‘I’m No Longer Here’ review: identity, friendship and youthful passion make up this affecting drama out of Mexico

All Ulises wants to do is dance, but when he gets mixed up in gang violence the young Mexican must flee his village for New York City

There are a lot of complex topics being very lightly handled in I’m No Longer Here, a film so skilfully, beautifully made it’s hard to believe it’s only director Fernando Frias de la Parra’s second. A story of a teenager adrift, it touches on issues of identity, poverty, immigration, world politics – but most affectingly it’s the story of a kid who just wants to dance.

17-year-old Ulises (Juan Daniel Garcia Trevino) is growing up in a village near Monterrey, Mexico. He shares a very small house with his mum and two much younger siblings. Most of his days and nights are spent hanging out with his gang, the Terkos, of which he is loosely the leader. The Terkos are all devotees of “cumbia”, a type of music that, in their chosen version, mixes slowed-down pop with traditional rhythms. Dressed in baggy clothes and with hair teased into eccentric styles, they dance in the street in crouched, spinning routines. In a village where there’s not much else going on, it’s something that’s all theirs.

Ulises’ gang is focused on little more than music, but they are one of several gangs in town and others have more violent aims. One day, Ulises is accidentally in the wrong place at the wrong time and gets mixed up in a gang killing. He has to flee the country or be killed. He heads for New York, with a rucksack filled with almost nothing and barely a word of English.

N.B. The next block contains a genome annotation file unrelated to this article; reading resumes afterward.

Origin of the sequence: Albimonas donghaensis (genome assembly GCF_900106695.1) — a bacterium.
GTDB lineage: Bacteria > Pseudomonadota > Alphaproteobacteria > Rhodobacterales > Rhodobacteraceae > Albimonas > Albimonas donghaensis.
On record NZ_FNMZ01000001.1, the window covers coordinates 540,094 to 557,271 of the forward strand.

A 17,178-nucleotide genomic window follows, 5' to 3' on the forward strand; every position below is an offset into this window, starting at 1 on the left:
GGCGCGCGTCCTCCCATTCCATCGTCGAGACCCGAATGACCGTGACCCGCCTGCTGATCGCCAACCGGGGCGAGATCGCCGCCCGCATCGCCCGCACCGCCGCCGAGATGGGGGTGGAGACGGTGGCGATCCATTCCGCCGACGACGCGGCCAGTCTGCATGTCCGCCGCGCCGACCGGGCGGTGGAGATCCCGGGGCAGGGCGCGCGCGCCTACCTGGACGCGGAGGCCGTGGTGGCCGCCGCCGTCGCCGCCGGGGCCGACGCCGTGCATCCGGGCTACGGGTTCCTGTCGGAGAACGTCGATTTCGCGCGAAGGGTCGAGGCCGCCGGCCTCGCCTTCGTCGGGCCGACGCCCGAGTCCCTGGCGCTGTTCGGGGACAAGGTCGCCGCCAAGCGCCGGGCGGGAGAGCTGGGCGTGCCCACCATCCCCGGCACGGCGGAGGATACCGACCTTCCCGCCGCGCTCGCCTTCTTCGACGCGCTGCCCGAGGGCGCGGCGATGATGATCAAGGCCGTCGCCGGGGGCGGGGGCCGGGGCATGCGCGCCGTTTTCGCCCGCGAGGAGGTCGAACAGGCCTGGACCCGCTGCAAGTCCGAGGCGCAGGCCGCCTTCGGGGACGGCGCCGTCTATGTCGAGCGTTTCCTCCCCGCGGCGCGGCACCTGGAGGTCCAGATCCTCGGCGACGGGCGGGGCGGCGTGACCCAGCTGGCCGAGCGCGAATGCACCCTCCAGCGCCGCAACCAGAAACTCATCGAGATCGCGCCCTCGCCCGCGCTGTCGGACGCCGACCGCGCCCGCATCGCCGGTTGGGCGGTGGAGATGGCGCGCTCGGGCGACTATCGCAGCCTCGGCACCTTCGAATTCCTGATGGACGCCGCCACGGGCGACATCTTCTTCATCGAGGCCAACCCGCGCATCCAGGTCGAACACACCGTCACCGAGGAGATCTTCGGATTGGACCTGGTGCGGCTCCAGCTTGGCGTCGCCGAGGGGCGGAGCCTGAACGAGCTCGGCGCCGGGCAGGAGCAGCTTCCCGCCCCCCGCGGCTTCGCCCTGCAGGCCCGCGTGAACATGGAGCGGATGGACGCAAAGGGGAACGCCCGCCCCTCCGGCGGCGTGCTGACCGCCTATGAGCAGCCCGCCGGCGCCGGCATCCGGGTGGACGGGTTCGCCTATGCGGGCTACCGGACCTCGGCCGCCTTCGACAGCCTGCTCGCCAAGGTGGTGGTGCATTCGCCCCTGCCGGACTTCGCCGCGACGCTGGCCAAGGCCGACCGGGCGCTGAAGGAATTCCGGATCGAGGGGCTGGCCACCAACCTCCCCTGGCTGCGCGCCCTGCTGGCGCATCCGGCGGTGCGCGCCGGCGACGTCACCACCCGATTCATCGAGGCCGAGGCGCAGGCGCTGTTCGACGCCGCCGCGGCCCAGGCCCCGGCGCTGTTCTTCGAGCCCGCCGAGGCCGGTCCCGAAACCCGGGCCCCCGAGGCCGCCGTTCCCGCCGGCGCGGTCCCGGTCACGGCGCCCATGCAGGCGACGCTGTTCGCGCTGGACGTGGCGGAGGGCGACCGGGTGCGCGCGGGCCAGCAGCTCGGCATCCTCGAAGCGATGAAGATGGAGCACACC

De la Parras mixes up his timelines so we cross between Ulises in his home village and in the streets of New York. In Monterrey, he’s somewhat lost, but he’s at least lost with others, while in New York he’s all alone, just another immigrant, where his style and dancing are reasons to make fun of him or treat him as a novelty.

I'm No Longer Here
‘I’m No Longer Here’ arrives on Netflix on May 27. Credit: Netflix

Played with quiet confidence by Trevino, Ulises is a fascinating hero. He says little but he knows who he is and doesn’t compromise it. One of the most interesting aspects of the film is seeing how others react to him. Unable to communicate verbally, some treat him with suspicion, some treat him like an idiot, others ignore him entirely. Only one, a girl called Lin (Angelina Chen), tries to get to know him. His story could be gloomy, but Ulises’ commitment to maintaining who he is, even as he moves through different versions of what that is, gives it something uplifting.

De la Parra’s talents as a director suggest big things in the future. For one, his film is astonishingly good-looking, Damian Garcia’s cinematography packed with colour and texture. While De la Parra is dealing with heavy political themes, he lets the story explore them and his storytelling is superb. This is a film you could return to repeatedly and find countless new things to admire.


Director: Fernando Frias de la Parra

Starring: Juan Daniel Garcia Treviño, Xueming Angelina Chen, Brandon Stanton

Release date: May 27 (Netflix)


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